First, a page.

Commission discusses budget amendments, animal shelter
BY NIC MILLER
The Carter County board of commissioners met on Monday evening in their regular scheduled June meeting, and as usual, many important topics involving the community in the months moving forward were discussed.
Public comments from citizens who attended the meeting were one of the first items on the night’s agenda and one main point that was discussed revolved around the Carter County Sheriff’s Office and a retention program that could better the force.
Tonya Range with the Carter County Sheriff’s Department informed the commission that there is a problem with the agency keeping law enforcement officers.
“We are twenty officers down in terms of corrections, we lack four school resource officers, and we are down a few patrol officers as well.”
There was also a mention of one aspect that could be the reason for the shortage of deputies in Carter County – a lack of retention.
Range mentioned that there were not many rewards for those that have been serving the community as a deputy for a long period of time and that an incentive for those who have put in more hours than most should be incentivized for their work and dedication.
Another topic that was a large portion of the June Meeting revolved around the future of the Carter County Animal Shelter and how the county would handle the budget for the shelter in the next year.
After discussing amendments to the county commission’s budget, Commissioner Austin Jaynes who serves as the Budget Chairman was presented with a motion to give the shelter $225,000 while also letting them keep all donations they would receive as well as revenue collected from sales.
Commissioner Gary Bailey brought the motion before the board, and it was a topic in which he was adamant about, saying “All that we are doing is setting the wheels in motion. If they become a 501(c)(3) nonprofit organization, they will be able to keep their money anyway.”
During the hour-long discussion about the forthcoming budget of the shelter, many pieces of information such as the cost of the animal control officer along with other expenses were brought to light.
The cost of an animal control officer, a needed service in the community, is an annual expense of $69,000 with salary and other benefits such as insurance and vehicle-related expenses.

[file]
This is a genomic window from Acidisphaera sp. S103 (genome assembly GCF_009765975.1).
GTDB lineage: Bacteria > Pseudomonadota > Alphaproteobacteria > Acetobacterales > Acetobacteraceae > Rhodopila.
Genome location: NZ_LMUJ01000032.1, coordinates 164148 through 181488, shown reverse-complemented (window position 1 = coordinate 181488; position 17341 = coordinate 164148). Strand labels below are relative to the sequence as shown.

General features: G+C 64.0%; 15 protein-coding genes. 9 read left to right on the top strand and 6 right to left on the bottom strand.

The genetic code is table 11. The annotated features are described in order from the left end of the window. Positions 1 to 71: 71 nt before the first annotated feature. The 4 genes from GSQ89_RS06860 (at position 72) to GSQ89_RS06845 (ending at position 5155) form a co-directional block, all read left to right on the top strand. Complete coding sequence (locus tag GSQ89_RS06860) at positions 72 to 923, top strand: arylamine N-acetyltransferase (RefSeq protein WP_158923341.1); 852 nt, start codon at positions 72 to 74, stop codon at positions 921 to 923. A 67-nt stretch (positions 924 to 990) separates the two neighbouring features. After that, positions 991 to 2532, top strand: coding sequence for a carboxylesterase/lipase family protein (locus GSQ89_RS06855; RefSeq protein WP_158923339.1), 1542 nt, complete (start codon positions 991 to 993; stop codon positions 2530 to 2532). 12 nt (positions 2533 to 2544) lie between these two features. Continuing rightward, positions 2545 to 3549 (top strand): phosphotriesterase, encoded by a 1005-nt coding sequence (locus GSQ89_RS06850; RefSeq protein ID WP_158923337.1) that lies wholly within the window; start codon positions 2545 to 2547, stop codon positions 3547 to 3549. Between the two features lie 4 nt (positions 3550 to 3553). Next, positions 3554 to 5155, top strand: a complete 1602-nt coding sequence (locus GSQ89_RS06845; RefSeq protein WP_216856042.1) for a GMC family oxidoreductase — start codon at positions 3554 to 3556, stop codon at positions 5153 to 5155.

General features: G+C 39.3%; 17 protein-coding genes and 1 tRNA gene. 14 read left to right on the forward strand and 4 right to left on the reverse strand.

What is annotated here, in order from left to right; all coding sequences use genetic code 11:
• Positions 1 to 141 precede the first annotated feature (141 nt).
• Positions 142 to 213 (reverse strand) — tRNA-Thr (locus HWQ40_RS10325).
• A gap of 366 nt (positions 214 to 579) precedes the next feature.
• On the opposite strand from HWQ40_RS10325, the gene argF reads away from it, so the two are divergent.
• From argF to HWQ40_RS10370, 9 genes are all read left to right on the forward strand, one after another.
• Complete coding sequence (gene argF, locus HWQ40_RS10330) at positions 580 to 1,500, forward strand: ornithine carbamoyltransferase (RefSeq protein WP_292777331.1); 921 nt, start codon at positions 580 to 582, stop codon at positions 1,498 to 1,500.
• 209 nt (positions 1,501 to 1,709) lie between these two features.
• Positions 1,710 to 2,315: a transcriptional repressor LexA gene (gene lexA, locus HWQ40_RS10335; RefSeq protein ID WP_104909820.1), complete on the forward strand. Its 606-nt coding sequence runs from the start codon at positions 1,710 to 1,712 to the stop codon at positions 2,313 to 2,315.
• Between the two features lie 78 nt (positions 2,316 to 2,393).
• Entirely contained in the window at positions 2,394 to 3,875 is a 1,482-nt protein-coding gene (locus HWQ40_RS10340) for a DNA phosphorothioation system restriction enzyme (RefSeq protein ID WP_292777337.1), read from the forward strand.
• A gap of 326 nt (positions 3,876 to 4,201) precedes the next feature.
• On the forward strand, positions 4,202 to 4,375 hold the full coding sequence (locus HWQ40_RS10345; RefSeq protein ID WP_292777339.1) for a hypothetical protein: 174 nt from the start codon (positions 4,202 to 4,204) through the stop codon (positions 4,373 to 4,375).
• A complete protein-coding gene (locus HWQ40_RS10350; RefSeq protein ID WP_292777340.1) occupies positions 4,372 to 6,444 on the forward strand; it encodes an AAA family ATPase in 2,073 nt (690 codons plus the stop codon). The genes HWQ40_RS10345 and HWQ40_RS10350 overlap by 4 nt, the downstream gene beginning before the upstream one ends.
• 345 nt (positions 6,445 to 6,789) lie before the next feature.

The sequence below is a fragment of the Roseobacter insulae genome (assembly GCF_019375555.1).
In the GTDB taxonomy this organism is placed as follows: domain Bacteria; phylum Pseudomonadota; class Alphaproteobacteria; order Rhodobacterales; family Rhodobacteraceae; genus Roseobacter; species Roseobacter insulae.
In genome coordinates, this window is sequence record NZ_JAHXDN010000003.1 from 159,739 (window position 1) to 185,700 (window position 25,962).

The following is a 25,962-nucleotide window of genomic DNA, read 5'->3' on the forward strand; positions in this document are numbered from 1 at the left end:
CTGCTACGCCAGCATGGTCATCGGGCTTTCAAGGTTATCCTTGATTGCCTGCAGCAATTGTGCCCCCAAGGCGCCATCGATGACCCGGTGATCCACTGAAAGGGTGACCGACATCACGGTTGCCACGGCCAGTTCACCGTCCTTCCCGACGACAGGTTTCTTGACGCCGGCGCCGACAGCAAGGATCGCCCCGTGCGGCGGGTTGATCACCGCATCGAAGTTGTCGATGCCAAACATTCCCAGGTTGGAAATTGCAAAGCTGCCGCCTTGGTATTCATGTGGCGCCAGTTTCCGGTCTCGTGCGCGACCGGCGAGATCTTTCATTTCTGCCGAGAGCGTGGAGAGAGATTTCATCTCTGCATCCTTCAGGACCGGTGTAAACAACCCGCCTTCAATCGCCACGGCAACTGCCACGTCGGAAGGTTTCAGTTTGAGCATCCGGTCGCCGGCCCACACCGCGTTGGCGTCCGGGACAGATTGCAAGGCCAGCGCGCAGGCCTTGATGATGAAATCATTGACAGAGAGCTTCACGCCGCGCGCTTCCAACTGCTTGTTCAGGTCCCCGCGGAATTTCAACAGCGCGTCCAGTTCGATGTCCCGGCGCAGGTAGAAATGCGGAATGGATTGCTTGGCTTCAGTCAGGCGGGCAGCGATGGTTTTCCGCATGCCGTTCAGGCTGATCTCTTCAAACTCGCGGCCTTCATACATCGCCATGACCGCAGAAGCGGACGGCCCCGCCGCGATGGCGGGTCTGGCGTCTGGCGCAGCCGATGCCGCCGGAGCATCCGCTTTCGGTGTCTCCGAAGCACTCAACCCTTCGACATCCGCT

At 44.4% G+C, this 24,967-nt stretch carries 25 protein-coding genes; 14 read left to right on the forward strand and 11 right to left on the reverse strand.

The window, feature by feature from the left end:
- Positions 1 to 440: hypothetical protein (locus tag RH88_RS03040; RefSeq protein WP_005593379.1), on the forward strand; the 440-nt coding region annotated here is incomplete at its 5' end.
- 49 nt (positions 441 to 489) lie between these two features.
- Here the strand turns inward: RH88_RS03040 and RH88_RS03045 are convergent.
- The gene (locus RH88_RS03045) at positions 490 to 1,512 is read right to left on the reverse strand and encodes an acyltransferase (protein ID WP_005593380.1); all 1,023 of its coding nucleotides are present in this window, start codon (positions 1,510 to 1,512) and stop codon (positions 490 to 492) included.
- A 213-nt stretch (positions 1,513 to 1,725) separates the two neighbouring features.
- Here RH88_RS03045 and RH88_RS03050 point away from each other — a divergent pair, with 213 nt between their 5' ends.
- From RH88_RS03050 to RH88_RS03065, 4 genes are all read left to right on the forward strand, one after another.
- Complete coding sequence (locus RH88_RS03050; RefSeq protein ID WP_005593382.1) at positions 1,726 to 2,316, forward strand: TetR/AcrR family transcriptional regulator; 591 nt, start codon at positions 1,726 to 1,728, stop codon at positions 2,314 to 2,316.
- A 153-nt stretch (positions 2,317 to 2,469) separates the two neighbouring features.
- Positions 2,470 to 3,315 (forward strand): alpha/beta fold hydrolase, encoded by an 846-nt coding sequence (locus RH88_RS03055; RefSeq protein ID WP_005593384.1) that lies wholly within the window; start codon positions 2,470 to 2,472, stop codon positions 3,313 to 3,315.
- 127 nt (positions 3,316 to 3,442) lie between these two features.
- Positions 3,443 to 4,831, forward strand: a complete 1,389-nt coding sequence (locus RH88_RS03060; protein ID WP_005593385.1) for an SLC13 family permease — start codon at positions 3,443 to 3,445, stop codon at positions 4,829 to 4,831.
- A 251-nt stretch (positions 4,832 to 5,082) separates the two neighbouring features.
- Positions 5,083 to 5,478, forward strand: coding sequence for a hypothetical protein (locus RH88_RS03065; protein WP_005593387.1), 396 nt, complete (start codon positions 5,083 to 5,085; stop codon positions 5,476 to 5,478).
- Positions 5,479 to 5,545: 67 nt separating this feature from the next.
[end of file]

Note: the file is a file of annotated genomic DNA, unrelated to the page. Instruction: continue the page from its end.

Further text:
It was a topic that drew high tensions and emotions, but in the end, things were brought to a screeching halt when county attorney Josh Hardin informed the board that a decision regarding a vote on changes to the budget could not occur during the meeting.
Harden informed the commissioners saying, “There’s a process by which the budget committee has their hearings, they present a recommended budget, there is a public hearing, and then you all can make amendments to that budget.
“That is not tonight. This is not the appropriate time to be voting on any department’s budget.”
Carter County Mayor Patty Woodby also brought forth a very special proclamation during the June meeting, declaring the date of the meeting, June 21st, 2021 to be a time to celebrate Tennessee becoming the 16th state in the United States of America 225 years ago.
Mayor Woodby prefaced the proclamation by highlighting some of the best things about the state and its history, whether it was the Watauga Association or Overmountain men fighting for freedom from Great Britain, or the enjoyable products that the volunteer state has produced such as Moon Pie and Mountain Dew.
Mayor Woodby also made sure to highlight some of the most notable people who have come from the tri-star state.
Some of the most renowned Tennesseans include former presidents of the United States Andrew Jackson, Andrew Johnson, and James K. Polk along with beloved celebrities such as Morgan Freeman and Dolly Parton.
The Carter County Commission will meet again on July 8th at 6 pm for a budget workshop. The Commission will be holding its public hearing on the budget on Monday, July 19th at 5 pm at the Carter County Courthouse.
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